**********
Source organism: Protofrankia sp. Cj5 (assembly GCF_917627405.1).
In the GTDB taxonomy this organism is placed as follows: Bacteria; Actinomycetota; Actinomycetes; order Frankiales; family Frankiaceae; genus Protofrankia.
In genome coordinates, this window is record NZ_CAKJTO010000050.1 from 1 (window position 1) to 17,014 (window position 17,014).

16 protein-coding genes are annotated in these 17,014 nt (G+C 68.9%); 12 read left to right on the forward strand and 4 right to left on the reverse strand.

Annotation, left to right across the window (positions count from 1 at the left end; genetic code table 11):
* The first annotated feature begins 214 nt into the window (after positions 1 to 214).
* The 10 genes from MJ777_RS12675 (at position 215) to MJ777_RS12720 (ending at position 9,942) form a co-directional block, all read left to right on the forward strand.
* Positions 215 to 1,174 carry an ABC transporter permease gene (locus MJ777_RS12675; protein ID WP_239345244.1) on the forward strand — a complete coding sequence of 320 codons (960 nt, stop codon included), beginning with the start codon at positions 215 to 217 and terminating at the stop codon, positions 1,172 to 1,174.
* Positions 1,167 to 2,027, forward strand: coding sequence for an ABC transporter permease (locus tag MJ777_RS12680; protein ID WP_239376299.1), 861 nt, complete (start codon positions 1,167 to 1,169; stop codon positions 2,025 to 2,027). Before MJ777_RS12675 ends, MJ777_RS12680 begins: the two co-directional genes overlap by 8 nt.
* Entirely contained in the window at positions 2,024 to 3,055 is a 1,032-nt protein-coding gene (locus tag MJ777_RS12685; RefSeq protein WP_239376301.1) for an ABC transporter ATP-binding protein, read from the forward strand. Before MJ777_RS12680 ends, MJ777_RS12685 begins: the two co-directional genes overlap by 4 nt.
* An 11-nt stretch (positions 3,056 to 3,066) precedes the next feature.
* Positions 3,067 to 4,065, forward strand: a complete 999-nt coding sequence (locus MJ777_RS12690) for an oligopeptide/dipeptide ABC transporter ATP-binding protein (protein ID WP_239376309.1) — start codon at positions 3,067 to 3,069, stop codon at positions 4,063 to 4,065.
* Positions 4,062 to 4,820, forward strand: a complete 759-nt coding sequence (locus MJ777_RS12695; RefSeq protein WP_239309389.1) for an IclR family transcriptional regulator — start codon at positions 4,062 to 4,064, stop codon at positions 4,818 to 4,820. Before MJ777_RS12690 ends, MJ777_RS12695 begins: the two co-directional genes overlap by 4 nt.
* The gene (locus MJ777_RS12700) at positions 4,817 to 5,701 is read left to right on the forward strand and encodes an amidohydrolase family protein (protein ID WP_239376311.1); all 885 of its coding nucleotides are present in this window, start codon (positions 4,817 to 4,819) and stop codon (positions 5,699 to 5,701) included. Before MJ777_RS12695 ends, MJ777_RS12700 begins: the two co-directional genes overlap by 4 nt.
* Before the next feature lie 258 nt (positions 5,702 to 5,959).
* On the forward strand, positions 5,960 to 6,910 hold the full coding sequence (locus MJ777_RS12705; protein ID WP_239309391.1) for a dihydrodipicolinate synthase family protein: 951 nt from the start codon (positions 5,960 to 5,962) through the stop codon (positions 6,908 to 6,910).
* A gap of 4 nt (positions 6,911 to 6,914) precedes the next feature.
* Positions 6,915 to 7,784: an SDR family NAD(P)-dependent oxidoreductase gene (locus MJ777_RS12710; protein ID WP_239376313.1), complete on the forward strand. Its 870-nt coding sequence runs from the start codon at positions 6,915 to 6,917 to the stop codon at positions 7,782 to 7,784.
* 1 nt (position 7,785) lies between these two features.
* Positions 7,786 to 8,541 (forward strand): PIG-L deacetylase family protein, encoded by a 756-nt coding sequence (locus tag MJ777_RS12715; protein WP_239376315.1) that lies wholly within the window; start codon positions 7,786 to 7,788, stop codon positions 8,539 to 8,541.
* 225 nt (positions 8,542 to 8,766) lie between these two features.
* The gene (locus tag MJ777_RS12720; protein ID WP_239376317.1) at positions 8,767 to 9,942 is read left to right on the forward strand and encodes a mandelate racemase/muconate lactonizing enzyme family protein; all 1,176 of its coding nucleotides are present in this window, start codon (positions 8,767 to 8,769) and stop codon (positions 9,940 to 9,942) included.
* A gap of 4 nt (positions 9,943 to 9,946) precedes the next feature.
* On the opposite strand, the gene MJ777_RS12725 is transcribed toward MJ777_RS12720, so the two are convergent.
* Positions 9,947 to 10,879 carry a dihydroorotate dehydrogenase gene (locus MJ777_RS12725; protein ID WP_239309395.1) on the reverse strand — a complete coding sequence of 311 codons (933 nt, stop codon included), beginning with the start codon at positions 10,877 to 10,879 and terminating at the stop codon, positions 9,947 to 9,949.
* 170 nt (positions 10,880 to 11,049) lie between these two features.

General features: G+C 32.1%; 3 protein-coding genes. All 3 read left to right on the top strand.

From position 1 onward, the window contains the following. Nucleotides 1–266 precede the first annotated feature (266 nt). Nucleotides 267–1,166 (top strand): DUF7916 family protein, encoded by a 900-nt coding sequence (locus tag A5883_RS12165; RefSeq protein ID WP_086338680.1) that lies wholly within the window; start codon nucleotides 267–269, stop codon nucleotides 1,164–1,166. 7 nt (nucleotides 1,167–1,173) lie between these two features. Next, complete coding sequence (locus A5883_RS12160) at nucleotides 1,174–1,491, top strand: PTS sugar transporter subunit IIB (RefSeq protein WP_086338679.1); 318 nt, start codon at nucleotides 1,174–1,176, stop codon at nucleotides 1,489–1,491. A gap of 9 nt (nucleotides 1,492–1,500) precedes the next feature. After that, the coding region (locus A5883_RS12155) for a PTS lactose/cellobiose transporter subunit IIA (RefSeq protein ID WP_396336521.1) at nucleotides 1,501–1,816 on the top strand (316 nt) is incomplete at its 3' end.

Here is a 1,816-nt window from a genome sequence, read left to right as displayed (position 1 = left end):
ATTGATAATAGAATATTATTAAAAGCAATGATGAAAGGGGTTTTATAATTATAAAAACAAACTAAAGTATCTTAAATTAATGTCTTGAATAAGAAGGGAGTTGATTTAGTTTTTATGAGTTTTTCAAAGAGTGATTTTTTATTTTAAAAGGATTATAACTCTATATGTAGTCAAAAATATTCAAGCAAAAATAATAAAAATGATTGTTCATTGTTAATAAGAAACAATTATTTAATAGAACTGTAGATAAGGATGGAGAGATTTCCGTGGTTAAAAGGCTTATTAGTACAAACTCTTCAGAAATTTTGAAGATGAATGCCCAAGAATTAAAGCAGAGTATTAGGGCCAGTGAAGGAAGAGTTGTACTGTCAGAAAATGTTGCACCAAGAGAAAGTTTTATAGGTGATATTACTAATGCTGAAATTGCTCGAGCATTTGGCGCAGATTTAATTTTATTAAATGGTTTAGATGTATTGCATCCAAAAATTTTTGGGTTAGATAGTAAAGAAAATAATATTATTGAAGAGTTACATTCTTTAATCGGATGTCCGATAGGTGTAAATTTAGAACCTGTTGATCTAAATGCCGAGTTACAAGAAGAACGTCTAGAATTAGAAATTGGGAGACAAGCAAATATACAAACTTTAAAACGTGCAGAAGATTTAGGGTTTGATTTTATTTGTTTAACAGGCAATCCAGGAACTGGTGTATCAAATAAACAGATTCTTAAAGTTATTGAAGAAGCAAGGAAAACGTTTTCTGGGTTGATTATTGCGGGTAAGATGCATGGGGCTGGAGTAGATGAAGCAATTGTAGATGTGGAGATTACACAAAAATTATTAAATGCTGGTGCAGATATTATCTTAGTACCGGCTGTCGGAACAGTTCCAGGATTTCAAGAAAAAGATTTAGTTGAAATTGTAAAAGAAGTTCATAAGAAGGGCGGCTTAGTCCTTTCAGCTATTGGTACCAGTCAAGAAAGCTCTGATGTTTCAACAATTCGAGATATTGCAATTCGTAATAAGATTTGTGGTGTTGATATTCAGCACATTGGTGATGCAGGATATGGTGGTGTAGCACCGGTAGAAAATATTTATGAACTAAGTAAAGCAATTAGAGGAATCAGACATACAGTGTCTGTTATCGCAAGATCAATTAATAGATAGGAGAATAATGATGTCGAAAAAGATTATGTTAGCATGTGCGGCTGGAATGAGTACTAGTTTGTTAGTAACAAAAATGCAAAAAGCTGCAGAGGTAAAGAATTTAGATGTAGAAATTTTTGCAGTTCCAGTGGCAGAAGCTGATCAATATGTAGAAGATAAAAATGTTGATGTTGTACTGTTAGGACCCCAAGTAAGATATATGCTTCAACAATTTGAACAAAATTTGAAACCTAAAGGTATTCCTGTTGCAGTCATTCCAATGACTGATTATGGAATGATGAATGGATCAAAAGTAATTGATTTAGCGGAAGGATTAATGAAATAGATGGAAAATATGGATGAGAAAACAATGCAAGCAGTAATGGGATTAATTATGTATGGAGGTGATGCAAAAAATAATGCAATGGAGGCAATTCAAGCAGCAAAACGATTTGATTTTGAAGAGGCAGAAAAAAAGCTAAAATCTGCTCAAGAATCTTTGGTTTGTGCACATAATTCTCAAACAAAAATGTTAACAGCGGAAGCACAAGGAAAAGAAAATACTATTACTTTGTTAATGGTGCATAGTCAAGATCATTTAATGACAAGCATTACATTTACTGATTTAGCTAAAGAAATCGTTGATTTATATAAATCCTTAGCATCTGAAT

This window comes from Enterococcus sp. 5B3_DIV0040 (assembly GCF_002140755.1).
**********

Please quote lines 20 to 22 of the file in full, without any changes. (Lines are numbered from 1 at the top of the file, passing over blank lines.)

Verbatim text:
* Positions 7,786 to 8,541 (forward strand): PIG-L deacetylase family protein, encoded by a 756-nt coding sequence (locus tag MJ777_RS12715; protein WP_239376315.1) that lies wholly within the window; start codon positions 7,786 to 7,788, stop codon positions 8,539 to 8,541.
* 225 nt (positions 8,542 to 8,766) lie between these two features.
* The gene (locus tag MJ777_RS12720; protein ID WP_239376317.1) at positions 8,767 to 9,942 is read left to right on the forward strand and encodes a mandelate racemase/muconate lactonizing enzyme family protein; all 1,176 of its coding nucleotides are present in this window, start codon (positions 8,767 to 8,769) and stop codon (positions 9,940 to 9,942) included.